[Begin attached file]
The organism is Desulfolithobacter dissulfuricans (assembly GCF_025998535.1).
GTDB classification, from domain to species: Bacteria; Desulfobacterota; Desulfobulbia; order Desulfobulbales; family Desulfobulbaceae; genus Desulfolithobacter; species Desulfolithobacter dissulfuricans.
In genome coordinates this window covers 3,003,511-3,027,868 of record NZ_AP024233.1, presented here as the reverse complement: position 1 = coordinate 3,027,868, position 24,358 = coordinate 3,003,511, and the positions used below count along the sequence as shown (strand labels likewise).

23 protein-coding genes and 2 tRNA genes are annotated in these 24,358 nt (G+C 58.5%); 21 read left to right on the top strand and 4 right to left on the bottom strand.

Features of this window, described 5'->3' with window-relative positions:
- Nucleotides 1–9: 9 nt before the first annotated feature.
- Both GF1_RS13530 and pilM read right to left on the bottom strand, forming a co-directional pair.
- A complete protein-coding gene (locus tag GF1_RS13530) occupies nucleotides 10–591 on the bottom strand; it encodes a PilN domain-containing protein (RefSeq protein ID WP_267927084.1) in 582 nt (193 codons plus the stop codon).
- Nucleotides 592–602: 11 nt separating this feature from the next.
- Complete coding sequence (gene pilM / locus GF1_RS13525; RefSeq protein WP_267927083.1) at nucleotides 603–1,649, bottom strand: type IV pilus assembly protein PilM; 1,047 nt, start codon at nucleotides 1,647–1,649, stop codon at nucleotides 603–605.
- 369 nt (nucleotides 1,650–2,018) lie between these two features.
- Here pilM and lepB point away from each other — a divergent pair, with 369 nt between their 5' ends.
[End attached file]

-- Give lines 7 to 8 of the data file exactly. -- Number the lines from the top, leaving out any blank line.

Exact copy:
- Both GF1_RS13530 and pilM read right to left on the bottom strand, forming a co-directional pair.
- A complete protein-coding gene (locus tag GF1_RS13530) occupies nucleotides 10–591 on the bottom strand; it encodes a PilN domain-containing protein (RefSeq protein ID WP_267927084.1) in 582 nt (193 codons plus the stop codon).